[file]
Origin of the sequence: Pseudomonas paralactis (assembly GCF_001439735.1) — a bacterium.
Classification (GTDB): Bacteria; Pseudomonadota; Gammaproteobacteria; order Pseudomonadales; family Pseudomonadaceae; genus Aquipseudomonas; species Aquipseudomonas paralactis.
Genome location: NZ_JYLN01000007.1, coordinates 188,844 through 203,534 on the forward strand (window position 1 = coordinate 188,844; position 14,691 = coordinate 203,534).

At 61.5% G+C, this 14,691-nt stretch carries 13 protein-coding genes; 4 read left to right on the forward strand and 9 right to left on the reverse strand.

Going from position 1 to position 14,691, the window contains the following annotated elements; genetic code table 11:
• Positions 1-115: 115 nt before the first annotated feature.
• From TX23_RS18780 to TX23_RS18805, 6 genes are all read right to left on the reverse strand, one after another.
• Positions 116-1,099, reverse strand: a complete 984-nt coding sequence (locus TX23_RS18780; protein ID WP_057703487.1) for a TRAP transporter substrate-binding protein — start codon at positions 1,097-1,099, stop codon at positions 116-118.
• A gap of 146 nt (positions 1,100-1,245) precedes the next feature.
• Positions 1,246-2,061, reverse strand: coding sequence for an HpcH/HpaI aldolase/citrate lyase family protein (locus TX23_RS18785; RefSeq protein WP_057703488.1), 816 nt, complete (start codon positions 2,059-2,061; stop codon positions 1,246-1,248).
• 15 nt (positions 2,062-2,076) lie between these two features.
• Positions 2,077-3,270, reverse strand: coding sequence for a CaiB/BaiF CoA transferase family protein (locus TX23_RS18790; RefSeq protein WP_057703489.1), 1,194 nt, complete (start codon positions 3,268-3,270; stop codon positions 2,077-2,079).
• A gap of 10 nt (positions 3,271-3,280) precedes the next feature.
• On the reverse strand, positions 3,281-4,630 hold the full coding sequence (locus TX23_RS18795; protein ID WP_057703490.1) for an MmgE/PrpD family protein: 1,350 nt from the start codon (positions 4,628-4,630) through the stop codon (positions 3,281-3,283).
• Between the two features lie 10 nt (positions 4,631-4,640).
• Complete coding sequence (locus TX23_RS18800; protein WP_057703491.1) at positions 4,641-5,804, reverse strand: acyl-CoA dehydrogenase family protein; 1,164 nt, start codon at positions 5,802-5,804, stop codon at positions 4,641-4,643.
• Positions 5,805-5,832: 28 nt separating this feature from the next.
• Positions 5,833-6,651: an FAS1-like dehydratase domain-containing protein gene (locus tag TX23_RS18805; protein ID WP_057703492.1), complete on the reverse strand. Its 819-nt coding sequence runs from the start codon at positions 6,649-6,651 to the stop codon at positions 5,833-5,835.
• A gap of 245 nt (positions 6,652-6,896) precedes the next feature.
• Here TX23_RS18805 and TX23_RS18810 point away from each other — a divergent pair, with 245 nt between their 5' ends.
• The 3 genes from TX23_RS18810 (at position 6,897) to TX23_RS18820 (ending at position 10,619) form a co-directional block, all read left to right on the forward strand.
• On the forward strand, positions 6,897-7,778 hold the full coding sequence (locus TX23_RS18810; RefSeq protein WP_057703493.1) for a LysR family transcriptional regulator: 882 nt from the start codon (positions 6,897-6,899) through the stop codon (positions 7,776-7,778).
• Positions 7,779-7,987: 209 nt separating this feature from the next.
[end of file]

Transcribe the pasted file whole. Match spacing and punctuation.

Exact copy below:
Origin of the sequence: Pseudomonas paralactis (assembly GCF_001439735.1) — a bacterium.
Classification (GTDB): Bacteria; Pseudomonadota; Gammaproteobacteria; order Pseudomonadales; family Pseudomonadaceae; genus Aquipseudomonas; species Aquipseudomonas paralactis.
Genome location: NZ_JYLN01000007.1, coordinates 188,844 through 203,534 on the forward strand (window position 1 = coordinate 188,844; position 14,691 = coordinate 203,534).

At 61.5% G+C, this 14,691-nt stretch carries 13 protein-coding genes; 4 read left to right on the forward strand and 9 right to left on the reverse strand.

Going from position 1 to position 14,691, the window contains the following annotated elements; genetic code table 11:
• Positions 1-115: 115 nt before the first annotated feature.
• From TX23_RS18780 to TX23_RS18805, 6 genes are all read right to left on the reverse strand, one after another.
• Positions 116-1,099, reverse strand: a complete 984-nt coding sequence (locus TX23_RS18780; protein ID WP_057703487.1) for a TRAP transporter substrate-binding protein — start codon at positions 1,097-1,099, stop codon at positions 116-118.
• A gap of 146 nt (positions 1,100-1,245) precedes the next feature.
• Positions 1,246-2,061, reverse strand: coding sequence for an HpcH/HpaI aldolase/citrate lyase family protein (locus TX23_RS18785; RefSeq protein WP_057703488.1), 816 nt, complete (start codon positions 2,059-2,061; stop codon positions 1,246-1,248).
• 15 nt (positions 2,062-2,076) lie between these two features.
• Positions 2,077-3,270, reverse strand: coding sequence for a CaiB/BaiF CoA transferase family protein (locus TX23_RS18790; RefSeq protein WP_057703489.1), 1,194 nt, complete (start codon positions 3,268-3,270; stop codon positions 2,077-2,079).
• A gap of 10 nt (positions 3,271-3,280) precedes the next feature.
• On the reverse strand, positions 3,281-4,630 hold the full coding sequence (locus TX23_RS18795; protein ID WP_057703490.1) for an MmgE/PrpD family protein: 1,350 nt from the start codon (positions 4,628-4,630) through the stop codon (positions 3,281-3,283).
• Between the two features lie 10 nt (positions 4,631-4,640).
• Complete coding sequence (locus TX23_RS18800; protein WP_057703491.1) at positions 4,641-5,804, reverse strand: acyl-CoA dehydrogenase family protein; 1,164 nt, start codon at positions 5,802-5,804, stop codon at positions 4,641-4,643.
• Positions 5,805-5,832: 28 nt separating this feature from the next.
• Positions 5,833-6,651: an FAS1-like dehydratase domain-containing protein gene (locus tag TX23_RS18805; protein ID WP_057703492.1), complete on the reverse strand. Its 819-nt coding sequence runs from the start codon at positions 6,649-6,651 to the stop codon at positions 5,833-5,835.
• A gap of 245 nt (positions 6,652-6,896) precedes the next feature.
• Here TX23_RS18805 and TX23_RS18810 point away from each other — a divergent pair, with 245 nt between their 5' ends.
• The 3 genes from TX23_RS18810 (at position 6,897) to TX23_RS18820 (ending at position 10,619) form a co-directional block, all read left to right on the forward strand.
• On the forward strand, positions 6,897-7,778 hold the full coding sequence (locus TX23_RS18810; RefSeq protein WP_057703493.1) for a LysR family transcriptional regulator: 882 nt from the start codon (positions 6,897-6,899) through the stop codon (positions 7,776-7,778).
• Positions 7,779-7,987: 209 nt separating this feature from the next.